How To Use A/B Testing on Your Website

Small tweaks can make a big difference

As a marketer, you’re always looking to improve your systems to improve your conversion rate. There are so many variables it’s hard to know where to start. What can you change on your site to make it better? You can find the answer by conducting A/B tests. This will help you understand what needs to be done, and what is actually having an effect on your conversion rates. Here’s what you need to know.

What Is A/B Testing?

Essentially, it involves creating two different version of a marketing effort, in this case your website. You’ll use both items in an attempt to see which one is more effective. This doesn’t mean you will create two whole new websites in order to test. Instead, you will change just a few key elements, such as a headline or an image. Even the placement of design elements can be tested in this way.

When A/B testing, you need to have a clear goal in mind. It’s not enough to ask, “Which one is better?” You need to know what you’re looking for. For example, if you use a certain image on your home page, will you get more people clicking on the email subscription button? You need to be thorough in what you’re testing.

How An Effective A/B Test Works

The way you conduct an A/B test will depend on what exactly you’re testing, and the audience for that test. In some cases, you’ll be able to get some very definitive data, says marketer Aniya Stafford, from UK Writings and Academized. For example, if you want to see whether changing your call to action button on your emails gets better results, you already have a sample audience in place, ready to test that on. When you test the change, you’ll send the altered version to half your subscription base, and the original to the other half. Then you will have definitive numbers on how well it works.

If you don’t have a definitive audience like this, you will need to make the change and let it run long enough to gather enough data. This will be dependent on the traffic you get and when it comes to your website.

You can make your tests more effective in some cases by creating exit surveys for users. This helps your audience state what they like or didn’t like about the change, and whether that will affect their actions on the site. It’s a good way to collect more data that you can put to use.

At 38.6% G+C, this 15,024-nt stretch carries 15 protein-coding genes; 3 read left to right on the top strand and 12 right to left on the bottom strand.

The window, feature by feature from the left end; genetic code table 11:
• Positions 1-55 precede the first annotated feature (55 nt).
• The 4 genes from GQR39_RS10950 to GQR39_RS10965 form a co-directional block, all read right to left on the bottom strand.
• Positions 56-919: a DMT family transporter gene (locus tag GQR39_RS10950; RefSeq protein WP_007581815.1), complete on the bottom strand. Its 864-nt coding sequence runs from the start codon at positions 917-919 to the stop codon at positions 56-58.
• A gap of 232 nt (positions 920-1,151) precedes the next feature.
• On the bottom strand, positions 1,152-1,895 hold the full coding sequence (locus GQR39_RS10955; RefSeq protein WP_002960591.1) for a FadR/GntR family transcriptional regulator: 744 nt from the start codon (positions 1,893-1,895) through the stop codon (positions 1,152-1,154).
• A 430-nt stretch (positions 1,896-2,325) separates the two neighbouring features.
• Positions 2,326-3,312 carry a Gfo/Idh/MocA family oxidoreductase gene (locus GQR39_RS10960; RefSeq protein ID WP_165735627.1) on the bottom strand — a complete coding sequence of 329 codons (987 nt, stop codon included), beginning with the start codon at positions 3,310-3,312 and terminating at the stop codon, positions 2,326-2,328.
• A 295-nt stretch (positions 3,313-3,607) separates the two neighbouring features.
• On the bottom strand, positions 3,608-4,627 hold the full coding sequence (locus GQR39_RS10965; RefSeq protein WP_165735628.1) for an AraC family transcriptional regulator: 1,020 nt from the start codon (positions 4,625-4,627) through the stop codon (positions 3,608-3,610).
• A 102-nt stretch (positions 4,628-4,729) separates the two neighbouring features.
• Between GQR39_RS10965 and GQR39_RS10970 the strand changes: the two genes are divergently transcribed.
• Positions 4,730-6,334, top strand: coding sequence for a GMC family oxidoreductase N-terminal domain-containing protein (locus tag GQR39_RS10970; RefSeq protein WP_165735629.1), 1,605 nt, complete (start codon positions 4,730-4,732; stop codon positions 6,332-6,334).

What Needs To Be Tested?

There are a lot of things you can test on your site to make improvements. Here are some examples of what can be altered in order to find the most effective solution:

  • Copy – This includes headlines, subheads, writing style, formatting and more.
  • Design and layout – The layout of your site is a delicate balancing act. You need to only keep the essentials, but what are they? You can test the images and videos you use, as well as types of images, tags like countdowns and so on.
  • Navigation – You can test where menu bars are placed, keeping like items together on the site, and making the layout predictable.
  • Forms – You can test different kinds of forms to see which ones work for your customers.
  • Call to action – Your CTA prompts your customers to complete an action. Testing will show you the optimal size, wording, placement and color that works.
  • Social proof – You can test whether adding social proof, like recommendations and reviews, works with your audience.

Getting Started With A/B Testing

It’s always a good idea to identify where your pain points are on your site. For example, if you see customers visiting but not completing the CTA, then that is where you should focus. You can also go with other simple changes, such as images, headlines and copy length.

What Happens After A/B Testing?

Once you have completed testing, you will be ready to make some changes. With a more simple test, like a CTA change, you can simply implement the more effective version on your site and see the difference it makes.

If the change is more complex or nuanced, you may want to run further tests. For example, if you find that shorter copy works better, you may want to test articles with subtitles against infographics to get more data on what works best.

Challenges You May Encounter

As you begin testing, you may come across challenges that you weren’t expecting. First, you may find that you just don’t know what to test. You’ll need to dig into your site data and see where the pain points are to get started.

You’ll also need to understand that your hypothesis may be wrong. One example of this is from Brad Shorr of Straight North, says business blogger Adrienne Hayes, from Let’s Go And Learn and Dissertation Writing Services. He notes that he expected one result from a CTS change, but got something different. You may find that you’re not getting the results you’re expecting, so you will need to change your thinking. It’s important to be adaptable.

Some find it difficult to analyze the results they get. If you have a failed test, it’s tempting to ditch it and move on, but you can actually learn from it. If the test was successful, what next? It’s important to look at why a test succeeded or failed, as this will inform your marketing going forward.

Author

  • Lauren Groff works as a business development manager and editor for Essay Help Services and Rated Writing. She also creates articles on various topics for Dissertation Writing Services. Her main focus is on working with companies, helping them enter new markets and create relationships with new partners.

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